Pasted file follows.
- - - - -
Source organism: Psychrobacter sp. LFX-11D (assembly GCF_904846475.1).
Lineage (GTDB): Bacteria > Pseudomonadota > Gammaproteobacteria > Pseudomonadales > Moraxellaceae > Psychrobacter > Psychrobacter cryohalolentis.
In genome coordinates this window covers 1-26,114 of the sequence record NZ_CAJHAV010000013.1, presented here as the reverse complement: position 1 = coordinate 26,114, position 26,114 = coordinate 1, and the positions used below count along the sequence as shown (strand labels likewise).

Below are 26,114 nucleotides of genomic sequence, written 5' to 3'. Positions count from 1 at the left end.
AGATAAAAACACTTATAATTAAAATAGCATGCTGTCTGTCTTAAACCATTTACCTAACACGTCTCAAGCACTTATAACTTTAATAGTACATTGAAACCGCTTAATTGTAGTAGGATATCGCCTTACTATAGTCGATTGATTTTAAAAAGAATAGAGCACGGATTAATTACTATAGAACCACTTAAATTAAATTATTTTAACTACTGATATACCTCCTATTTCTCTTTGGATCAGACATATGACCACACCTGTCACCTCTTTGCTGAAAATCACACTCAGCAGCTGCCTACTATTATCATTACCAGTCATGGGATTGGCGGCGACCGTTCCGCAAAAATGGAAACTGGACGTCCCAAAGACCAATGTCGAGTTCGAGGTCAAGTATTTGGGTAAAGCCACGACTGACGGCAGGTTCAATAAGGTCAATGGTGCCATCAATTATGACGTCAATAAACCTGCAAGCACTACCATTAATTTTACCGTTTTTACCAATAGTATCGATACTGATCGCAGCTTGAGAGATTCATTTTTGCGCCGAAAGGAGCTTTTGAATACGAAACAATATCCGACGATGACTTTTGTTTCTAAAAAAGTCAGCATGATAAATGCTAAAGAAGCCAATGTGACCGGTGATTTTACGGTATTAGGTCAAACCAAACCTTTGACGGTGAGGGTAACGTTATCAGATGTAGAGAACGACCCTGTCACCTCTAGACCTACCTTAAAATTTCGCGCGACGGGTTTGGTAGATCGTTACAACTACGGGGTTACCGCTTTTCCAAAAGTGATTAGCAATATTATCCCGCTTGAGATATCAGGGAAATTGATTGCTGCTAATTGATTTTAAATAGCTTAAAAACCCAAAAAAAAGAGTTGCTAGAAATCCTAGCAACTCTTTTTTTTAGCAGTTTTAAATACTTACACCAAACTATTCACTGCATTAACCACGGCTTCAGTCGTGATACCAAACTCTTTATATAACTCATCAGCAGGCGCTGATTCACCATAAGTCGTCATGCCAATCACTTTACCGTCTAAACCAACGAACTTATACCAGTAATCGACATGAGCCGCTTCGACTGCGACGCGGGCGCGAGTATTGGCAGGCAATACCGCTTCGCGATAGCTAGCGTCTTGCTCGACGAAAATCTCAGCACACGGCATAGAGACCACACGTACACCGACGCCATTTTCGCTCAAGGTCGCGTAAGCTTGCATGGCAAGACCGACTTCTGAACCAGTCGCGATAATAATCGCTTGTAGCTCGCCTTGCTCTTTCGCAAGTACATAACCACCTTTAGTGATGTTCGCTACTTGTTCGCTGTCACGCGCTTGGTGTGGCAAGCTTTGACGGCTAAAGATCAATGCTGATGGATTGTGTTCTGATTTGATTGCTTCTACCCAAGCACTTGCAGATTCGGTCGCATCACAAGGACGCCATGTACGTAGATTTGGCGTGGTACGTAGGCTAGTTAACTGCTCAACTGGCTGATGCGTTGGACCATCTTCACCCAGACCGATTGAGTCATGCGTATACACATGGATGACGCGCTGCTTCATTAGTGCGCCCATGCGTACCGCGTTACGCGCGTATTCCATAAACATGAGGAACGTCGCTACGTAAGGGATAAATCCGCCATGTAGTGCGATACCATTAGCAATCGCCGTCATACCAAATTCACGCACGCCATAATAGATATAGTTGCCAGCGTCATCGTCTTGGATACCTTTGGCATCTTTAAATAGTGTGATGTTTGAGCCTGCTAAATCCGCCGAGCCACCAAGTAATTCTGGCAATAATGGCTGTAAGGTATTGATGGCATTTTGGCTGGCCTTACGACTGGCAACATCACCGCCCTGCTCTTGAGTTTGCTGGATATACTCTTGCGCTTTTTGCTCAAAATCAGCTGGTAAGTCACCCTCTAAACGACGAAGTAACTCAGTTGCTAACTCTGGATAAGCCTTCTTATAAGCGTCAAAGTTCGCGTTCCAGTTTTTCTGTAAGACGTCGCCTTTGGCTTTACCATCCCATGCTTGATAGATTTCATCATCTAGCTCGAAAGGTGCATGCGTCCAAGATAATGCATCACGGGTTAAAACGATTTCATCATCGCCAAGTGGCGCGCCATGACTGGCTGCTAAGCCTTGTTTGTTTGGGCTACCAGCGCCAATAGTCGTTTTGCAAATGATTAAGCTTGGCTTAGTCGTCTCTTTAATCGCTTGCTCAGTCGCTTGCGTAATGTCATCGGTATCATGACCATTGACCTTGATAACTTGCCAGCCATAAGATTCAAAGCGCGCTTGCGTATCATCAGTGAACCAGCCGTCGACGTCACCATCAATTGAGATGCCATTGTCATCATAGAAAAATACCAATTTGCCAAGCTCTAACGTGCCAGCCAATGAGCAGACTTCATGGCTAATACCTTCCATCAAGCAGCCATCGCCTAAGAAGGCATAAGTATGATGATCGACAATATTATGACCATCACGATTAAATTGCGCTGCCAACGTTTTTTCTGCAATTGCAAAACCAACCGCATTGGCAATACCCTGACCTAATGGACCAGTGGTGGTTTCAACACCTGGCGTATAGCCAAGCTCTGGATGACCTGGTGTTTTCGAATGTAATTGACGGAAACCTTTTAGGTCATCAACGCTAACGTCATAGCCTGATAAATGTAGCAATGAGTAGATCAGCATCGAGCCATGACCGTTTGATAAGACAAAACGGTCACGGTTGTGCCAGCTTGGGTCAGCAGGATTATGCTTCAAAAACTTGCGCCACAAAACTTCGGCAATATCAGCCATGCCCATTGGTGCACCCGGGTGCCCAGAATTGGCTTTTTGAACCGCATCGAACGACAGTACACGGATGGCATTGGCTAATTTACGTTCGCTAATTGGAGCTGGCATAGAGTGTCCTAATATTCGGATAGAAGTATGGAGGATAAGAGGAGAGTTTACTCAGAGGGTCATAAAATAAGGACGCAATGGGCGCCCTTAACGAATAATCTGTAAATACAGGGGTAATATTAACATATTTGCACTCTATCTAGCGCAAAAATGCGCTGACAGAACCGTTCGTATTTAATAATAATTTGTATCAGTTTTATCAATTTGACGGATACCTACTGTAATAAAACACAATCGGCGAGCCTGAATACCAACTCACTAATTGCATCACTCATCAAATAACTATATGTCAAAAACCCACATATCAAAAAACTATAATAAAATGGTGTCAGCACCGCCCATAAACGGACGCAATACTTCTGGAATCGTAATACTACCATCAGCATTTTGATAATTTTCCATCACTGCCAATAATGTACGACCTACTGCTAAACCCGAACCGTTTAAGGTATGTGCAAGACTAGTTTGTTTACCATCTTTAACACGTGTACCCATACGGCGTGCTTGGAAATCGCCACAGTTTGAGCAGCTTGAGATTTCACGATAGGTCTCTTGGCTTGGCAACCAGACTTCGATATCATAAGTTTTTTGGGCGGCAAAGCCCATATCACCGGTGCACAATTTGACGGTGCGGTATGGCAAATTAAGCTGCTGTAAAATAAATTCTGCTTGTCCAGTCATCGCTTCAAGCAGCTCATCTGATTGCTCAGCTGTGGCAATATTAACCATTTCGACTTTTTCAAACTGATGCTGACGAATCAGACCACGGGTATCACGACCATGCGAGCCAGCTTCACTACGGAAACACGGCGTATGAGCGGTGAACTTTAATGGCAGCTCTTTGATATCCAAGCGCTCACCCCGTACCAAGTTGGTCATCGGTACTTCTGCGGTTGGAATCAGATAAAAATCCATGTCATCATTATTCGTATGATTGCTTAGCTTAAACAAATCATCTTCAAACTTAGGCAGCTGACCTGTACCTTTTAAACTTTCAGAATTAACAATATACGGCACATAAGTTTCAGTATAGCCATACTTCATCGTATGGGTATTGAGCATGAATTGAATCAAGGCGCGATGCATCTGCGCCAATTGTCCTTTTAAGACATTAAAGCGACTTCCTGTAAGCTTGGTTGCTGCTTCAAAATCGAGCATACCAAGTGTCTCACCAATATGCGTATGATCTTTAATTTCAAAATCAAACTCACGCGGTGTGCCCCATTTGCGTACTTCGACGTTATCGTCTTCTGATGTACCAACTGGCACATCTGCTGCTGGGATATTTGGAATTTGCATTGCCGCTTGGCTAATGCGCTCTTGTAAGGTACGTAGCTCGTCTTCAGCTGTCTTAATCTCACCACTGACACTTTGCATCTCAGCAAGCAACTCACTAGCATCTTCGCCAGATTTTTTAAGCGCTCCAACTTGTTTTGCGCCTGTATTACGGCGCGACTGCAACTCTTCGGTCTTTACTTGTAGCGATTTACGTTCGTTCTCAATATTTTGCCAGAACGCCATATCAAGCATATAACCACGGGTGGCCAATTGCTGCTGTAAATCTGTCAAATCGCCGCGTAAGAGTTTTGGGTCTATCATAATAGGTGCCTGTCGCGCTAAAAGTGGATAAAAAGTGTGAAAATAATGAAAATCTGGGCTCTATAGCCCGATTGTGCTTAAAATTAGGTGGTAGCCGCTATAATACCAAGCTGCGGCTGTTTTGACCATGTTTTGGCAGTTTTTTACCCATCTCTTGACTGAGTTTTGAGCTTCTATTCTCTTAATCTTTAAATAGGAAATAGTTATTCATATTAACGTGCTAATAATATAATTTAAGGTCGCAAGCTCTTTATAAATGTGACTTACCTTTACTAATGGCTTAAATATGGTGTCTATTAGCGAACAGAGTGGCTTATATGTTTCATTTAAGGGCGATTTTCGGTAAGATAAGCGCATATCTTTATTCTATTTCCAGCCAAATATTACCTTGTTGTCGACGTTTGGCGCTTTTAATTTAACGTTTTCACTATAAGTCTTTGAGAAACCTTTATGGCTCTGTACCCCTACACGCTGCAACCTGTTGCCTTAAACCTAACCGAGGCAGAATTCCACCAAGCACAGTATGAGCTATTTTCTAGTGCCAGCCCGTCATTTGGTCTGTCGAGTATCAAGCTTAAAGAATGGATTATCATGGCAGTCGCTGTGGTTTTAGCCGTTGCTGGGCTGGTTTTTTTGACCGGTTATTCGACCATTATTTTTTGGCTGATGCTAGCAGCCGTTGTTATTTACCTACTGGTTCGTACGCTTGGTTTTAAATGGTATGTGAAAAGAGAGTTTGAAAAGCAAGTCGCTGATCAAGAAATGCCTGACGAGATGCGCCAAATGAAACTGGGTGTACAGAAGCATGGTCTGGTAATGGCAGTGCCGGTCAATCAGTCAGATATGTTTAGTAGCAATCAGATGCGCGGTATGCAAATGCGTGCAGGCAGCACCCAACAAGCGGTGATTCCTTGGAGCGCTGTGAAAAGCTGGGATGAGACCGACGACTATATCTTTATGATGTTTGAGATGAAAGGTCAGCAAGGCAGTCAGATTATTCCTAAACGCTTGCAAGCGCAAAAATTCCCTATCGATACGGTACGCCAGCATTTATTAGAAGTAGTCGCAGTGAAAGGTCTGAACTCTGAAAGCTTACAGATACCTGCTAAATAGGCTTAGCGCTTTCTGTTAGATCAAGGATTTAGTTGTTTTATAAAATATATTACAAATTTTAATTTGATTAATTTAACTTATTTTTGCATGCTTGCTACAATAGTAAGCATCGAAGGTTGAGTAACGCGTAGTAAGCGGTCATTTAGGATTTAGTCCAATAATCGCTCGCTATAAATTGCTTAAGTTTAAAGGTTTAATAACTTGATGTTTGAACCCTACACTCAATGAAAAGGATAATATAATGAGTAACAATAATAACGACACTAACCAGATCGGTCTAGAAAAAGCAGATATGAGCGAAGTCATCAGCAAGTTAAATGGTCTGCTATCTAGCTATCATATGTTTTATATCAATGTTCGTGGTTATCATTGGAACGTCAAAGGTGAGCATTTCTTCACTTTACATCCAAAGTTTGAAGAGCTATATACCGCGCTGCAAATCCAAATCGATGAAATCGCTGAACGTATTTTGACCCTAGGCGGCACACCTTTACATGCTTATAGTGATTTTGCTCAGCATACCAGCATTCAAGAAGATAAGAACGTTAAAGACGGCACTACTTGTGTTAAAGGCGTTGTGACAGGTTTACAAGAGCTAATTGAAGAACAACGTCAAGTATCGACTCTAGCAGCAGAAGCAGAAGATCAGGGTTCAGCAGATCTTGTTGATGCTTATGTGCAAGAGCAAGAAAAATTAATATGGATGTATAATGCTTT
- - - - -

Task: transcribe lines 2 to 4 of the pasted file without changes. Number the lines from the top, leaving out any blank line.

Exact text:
Lineage (GTDB): Bacteria > Pseudomonadota > Gammaproteobacteria > Pseudomonadales > Moraxellaceae > Psychrobacter > Psychrobacter cryohalolentis.
In genome coordinates this window covers 1-26,114 of the sequence record NZ_CAJHAV010000013.1, presented here as the reverse complement: position 1 = coordinate 26,114, position 26,114 = coordinate 1, and the positions used below count along the sequence as shown (strand labels likewise).

Below are 26,114 nucleotides of genomic sequence, written 5' to 3'. Positions count from 1 at the left end.